In August 2002, I started by packing orders in the basement of Rich’s house.  I can’t remember what Kelly was doing at the time… maybe reading submissions and editorial work?  My memory is pretty fuzzy now because everything was happening so fast and life was changing in so many ways that year.

In September, we moved to our current offices in Forest Hill.  (There are photos on our website of what the office looked like in those first six months.  Some things have really changed, others… not so much!)

Before too long, I was helping with the email newsletters and updating the website and selling ads in the magazine.

Not long after that, the newsletters and website were all mine and I was helping Mindy with customer service, too.

Soon after, Rich gave me my first project to take through the production process.  This is where things got really interesting!

The small press isn’t like a New York publisher where a bunch of people each have one important role to play during the publication of a book.  In the small press, when you manage the production of a book, you might handle ALL of the steps from beginning to end: negotiating and issuing contracts; editing, copyediting, and proofreading; working with the artists and the designers; sending the signature sheets to the contributors; getting review copies printed and sent out; creating the “spec sheets” that tell the printer what materials to use; working with the media to get coverage for the project, etc.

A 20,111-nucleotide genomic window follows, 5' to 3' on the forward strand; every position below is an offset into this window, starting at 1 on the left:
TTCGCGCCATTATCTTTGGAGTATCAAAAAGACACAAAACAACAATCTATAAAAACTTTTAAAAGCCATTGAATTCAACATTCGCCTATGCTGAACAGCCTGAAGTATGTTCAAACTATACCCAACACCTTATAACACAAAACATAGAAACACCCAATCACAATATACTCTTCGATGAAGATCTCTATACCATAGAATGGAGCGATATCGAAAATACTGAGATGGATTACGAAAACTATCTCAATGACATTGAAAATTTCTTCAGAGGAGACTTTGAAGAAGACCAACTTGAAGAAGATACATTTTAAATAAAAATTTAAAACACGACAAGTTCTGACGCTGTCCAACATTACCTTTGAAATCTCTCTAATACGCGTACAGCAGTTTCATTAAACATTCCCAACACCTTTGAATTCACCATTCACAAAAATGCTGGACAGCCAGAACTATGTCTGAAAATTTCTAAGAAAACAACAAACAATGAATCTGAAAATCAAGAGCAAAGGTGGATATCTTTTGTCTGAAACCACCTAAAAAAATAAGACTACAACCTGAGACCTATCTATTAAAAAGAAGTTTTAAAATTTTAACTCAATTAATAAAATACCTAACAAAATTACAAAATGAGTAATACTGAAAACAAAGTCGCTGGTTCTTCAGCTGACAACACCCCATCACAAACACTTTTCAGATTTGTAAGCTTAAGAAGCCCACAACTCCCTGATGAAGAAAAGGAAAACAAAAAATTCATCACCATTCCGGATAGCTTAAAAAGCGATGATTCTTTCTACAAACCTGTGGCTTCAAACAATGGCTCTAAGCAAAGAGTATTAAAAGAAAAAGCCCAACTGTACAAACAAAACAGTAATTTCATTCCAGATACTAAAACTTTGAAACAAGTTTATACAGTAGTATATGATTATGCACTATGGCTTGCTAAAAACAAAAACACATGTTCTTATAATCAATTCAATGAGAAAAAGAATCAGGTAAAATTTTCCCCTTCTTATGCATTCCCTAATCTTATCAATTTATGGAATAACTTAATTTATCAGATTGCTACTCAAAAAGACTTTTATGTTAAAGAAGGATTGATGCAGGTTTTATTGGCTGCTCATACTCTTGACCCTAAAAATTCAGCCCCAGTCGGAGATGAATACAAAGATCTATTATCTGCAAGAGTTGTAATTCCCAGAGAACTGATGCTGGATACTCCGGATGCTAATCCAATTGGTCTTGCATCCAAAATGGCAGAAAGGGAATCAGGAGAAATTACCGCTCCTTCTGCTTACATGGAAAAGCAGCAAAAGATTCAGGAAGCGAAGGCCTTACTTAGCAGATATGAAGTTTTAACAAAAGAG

Basically, you take the manuscript and make sure everything gets done to turn it into a real book. It’s a ton of work and extremely rewarding when you hold the final product in your hands.

Thanks to Cemetery Dance, I’ve worked on projects by many of my literary heroes over the years, which is an awesome experience that I never imagined possible when I was a senior in college trying to figure out what I was going to do for a career.

Nine years later, I honestly can’t imagine working anywhere else.  There have been some stressful times over the years — after all, there are just five of us trying to do all of the work a publishing company does, so 60 hour weeks are just kind of the norm — but the work itself and the people I work with and the readers and collectors I’ve gotten to know so well can’t be beat.

PS: By the way, I’m still running the website and the newsletters and writing all of the product sales copy and announcements, so any problems you see with those are all my fault. Feel free to email me about them.  😉

Welcome!

Thanks for stopping by my new blog.  My name is Brian James Freeman and my purpose here is to discuss writing, editing, reading, and the publishing business.  In case you’re wondering if we’ve met at a convention, check out the photo to the right.  I was probably the quiet one in the corner, wearing a baseball cap and not saying much.  😉

A little about myself to get the ball rolling: